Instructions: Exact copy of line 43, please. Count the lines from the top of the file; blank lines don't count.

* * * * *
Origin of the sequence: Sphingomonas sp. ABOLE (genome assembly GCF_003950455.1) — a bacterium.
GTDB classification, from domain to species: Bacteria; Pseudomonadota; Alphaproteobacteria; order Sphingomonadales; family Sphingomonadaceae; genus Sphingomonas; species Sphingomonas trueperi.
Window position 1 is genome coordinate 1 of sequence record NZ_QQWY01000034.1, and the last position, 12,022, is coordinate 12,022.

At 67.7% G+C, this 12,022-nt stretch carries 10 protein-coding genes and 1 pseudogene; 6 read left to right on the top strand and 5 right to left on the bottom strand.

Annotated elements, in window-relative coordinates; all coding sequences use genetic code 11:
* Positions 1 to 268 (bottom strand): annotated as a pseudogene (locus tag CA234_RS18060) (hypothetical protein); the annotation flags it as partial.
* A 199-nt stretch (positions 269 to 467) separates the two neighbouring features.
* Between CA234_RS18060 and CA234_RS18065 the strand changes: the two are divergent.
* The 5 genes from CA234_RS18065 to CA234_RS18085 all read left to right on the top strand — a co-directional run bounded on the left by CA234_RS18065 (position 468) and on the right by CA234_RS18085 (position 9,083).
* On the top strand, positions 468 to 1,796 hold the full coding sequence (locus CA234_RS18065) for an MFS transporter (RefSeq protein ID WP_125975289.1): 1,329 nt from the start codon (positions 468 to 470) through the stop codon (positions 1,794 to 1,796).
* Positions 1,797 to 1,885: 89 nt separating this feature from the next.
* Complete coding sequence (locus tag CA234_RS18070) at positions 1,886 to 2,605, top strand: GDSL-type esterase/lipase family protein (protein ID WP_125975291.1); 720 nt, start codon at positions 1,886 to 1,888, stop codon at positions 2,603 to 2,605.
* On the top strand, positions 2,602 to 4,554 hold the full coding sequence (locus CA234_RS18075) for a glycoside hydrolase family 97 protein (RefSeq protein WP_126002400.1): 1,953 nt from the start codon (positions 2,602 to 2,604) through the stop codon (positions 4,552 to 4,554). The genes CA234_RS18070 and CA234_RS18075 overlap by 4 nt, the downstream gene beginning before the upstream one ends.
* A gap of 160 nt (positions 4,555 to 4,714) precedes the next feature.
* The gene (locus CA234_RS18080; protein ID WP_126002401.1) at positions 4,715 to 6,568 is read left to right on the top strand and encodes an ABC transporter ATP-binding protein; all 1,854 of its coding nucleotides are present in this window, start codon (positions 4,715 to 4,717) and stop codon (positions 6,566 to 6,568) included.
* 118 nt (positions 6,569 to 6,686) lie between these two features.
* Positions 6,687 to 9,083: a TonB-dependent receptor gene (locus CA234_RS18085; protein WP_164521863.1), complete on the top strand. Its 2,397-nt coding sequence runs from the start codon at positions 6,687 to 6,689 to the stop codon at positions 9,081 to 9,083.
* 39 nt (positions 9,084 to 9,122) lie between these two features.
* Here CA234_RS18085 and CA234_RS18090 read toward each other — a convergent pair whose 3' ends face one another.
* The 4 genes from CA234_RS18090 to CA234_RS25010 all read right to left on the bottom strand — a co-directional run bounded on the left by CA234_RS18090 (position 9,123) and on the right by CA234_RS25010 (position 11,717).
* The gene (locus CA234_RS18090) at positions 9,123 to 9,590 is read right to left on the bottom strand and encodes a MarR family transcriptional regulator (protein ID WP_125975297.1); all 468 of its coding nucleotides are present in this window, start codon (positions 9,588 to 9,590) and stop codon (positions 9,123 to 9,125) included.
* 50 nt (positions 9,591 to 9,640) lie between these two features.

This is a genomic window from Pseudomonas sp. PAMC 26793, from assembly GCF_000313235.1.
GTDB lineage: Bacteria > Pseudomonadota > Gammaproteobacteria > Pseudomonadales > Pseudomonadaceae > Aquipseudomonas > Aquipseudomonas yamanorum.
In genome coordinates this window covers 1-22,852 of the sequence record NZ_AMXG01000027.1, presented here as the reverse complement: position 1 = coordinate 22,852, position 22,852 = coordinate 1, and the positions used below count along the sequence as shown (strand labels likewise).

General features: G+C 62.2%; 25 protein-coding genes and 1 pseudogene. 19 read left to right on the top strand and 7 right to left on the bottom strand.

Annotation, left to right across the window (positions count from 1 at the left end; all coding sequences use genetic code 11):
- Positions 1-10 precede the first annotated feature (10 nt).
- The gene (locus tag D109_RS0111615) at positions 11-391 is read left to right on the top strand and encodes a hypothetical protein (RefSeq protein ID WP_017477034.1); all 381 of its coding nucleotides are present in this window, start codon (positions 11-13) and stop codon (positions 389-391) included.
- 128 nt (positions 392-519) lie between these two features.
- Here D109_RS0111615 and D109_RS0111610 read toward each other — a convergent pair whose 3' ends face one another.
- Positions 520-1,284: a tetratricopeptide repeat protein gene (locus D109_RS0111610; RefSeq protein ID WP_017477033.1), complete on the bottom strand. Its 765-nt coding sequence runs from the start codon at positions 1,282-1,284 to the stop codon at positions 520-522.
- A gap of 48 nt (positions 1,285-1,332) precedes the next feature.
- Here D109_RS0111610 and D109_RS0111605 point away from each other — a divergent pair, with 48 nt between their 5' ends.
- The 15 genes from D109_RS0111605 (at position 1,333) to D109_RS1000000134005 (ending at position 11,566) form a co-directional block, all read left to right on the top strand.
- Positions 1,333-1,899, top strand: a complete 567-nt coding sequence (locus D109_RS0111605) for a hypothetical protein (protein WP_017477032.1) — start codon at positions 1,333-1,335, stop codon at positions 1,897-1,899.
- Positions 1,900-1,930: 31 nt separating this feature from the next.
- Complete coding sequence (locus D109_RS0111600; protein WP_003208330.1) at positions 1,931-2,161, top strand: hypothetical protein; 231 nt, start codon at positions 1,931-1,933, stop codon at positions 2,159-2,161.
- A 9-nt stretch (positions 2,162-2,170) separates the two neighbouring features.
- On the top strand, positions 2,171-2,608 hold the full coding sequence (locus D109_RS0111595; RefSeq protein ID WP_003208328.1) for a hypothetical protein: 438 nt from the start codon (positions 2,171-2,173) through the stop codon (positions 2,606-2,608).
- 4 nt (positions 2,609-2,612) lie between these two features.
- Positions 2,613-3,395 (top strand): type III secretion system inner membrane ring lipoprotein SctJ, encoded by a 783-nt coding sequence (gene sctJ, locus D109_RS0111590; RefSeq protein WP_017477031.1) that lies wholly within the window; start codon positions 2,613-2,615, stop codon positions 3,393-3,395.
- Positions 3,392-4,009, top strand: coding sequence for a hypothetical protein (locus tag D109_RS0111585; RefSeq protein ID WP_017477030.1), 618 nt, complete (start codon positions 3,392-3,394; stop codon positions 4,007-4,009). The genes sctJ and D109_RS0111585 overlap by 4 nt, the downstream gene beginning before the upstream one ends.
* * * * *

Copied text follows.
- Positions 3,392-4,009, top strand: coding sequence for a hypothetical protein (locus tag D109_RS0111585; RefSeq protein ID WP_017477030.1), 618 nt, complete (start codon positions 3,392-3,394; stop codon positions 4,007-4,009). The genes sctJ and D109_RS0111585 overlap by 4 nt, the downstream gene beginning before the upstream one ends.